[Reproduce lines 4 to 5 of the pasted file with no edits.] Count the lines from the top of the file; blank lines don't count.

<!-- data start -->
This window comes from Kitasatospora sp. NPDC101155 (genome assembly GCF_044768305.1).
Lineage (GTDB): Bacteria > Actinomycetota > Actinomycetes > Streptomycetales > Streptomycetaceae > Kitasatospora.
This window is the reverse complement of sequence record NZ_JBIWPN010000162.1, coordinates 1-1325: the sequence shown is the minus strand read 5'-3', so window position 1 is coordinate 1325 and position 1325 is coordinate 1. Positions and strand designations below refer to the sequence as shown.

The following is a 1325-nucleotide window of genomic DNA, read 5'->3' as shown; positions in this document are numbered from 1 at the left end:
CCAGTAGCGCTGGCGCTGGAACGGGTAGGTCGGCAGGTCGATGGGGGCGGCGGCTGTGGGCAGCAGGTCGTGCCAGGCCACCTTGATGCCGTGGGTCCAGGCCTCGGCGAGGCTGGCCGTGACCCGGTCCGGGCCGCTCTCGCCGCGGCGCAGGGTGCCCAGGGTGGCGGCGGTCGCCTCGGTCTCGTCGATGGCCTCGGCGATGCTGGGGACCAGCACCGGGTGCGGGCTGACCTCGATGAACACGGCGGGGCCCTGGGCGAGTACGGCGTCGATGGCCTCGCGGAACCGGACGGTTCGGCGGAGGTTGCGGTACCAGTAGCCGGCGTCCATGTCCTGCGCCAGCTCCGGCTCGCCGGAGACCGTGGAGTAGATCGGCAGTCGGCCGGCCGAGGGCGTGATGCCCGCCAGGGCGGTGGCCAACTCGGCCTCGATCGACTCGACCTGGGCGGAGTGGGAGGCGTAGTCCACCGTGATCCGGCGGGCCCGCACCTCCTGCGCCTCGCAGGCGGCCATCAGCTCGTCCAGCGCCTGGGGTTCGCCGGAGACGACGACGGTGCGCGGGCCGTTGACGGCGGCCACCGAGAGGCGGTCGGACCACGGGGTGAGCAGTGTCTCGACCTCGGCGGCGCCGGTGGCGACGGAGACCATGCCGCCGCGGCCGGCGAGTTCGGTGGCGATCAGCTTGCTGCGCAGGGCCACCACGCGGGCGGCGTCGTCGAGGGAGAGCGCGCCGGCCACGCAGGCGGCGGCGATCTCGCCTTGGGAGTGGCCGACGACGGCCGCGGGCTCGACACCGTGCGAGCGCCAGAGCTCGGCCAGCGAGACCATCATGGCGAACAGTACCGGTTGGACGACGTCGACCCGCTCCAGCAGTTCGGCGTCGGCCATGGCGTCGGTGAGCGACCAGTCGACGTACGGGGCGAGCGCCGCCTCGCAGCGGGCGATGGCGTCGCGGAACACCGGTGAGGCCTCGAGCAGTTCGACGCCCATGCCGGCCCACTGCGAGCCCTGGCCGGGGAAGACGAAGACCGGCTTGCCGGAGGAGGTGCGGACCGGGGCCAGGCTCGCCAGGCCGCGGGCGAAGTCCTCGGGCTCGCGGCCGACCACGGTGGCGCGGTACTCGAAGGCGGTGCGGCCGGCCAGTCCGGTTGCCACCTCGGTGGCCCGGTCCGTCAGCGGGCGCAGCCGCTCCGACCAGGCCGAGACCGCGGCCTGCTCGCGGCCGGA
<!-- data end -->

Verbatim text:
The following is a 1325-nucleotide window of genomic DNA, read 5'->3' as shown; positions in this document are numbered from 1 at the left end:
CCAGTAGCGCTGGCGCTGGAACGGGTAGGTCGGCAGGTCGATGGGGGCGGCGGCTGTGGGCAGCAGGTCGTGCCAGGCCACCTTGATGCCGTGGGTCCAGGCCTCGGCGAGGCTGGCCGTGACCCGGTCCGGGCCGCTCTCGCCGCGGCGCAGGGTGCCCAGGGTGGCGGCGGTCGCCTCGGTCTCGTCGATGGCCTCGGCGATGCTGGGGACCAGCACCGGGTGCGGGCTGACCTCGATGAACACGGCGGGGCCCTGGGCGAGTACGGCGTCGATGGCCTCGCGGAACCGGACGGTTCGGCGGAGGTTGCGGTACCAGTAGCCGGCGTCCATGTCCTGCGCCAGCTCCGGCTCGCCGGAGACCGTGGAGTAGATCGGCAGTCGGCCGGCCGAGGGCGTGATGCCCGCCAGGGCGGTGGCCAACTCGGCCTCGATCGACTCGACCTGGGCGGAGTGGGAGGCGTAGTCCACCGTGATCCGGCGGGCCCGCACCTCCTGCGCCTCGCAGGCGGCCATCAGCTCGTCCAGCGCCTGGGGTTCGCCGGAGACGACGACGGTGCGCGGGCCGTTGACGGCGGCCACCGAGAGGCGGTCGGACCACGGGGTGAGCAGTGTCTCGACCTCGGCGGCGCCGGTGGCGACGGAGACCATGCCGCCGCGGCCGGCGAGTTCGGTGGCGATCAGCTTGCTGCGCAGGGCCACCACGCGGGCGGCGTCGTCGAGGGAGAGCGCGCCGGCCACGCAGGCGGCGGCGATCTCGCCTTGGGAGTGGCCGACGACGGCCGCGGGCTCGACACCGTGCGAGCGCCAGAGCTCGGCCAGCGAGACCATCATGGCGAACAGTACCGGTTGGACGACGTCGACCCGCTCCAGCAGTTCGGCGTCGGCCATGGCGTCGGTGAGCGACCAGTCGACGTACGGGGCGAGCGCCGCCTCGCAGCGGGCGATGGCGTCGCGGAACACCGGTGAGGCCTCGAGCAGTTCGACGCCCATGCCGGCCCACTGCGAGCCCTGGCCGGGGAAGACGAAGACCGGCTTGCCGGAGGAGGTGCGGACCGGGGCCAGGCTCGCCAGGCCGCGGGCGAAGTCCTCGGGCTCGCGGCCGACCACGGTGGCGCGGTACTCGAAGGCGGTGCGGCCGGCCAGTCCGGTTGCCACCTCGGTGGCCCGGTCCGTCAGCGGGCGCAGCCGCTCCGACCAGGCCGAGACCGCGGCCTGCTCGCGGCCGGA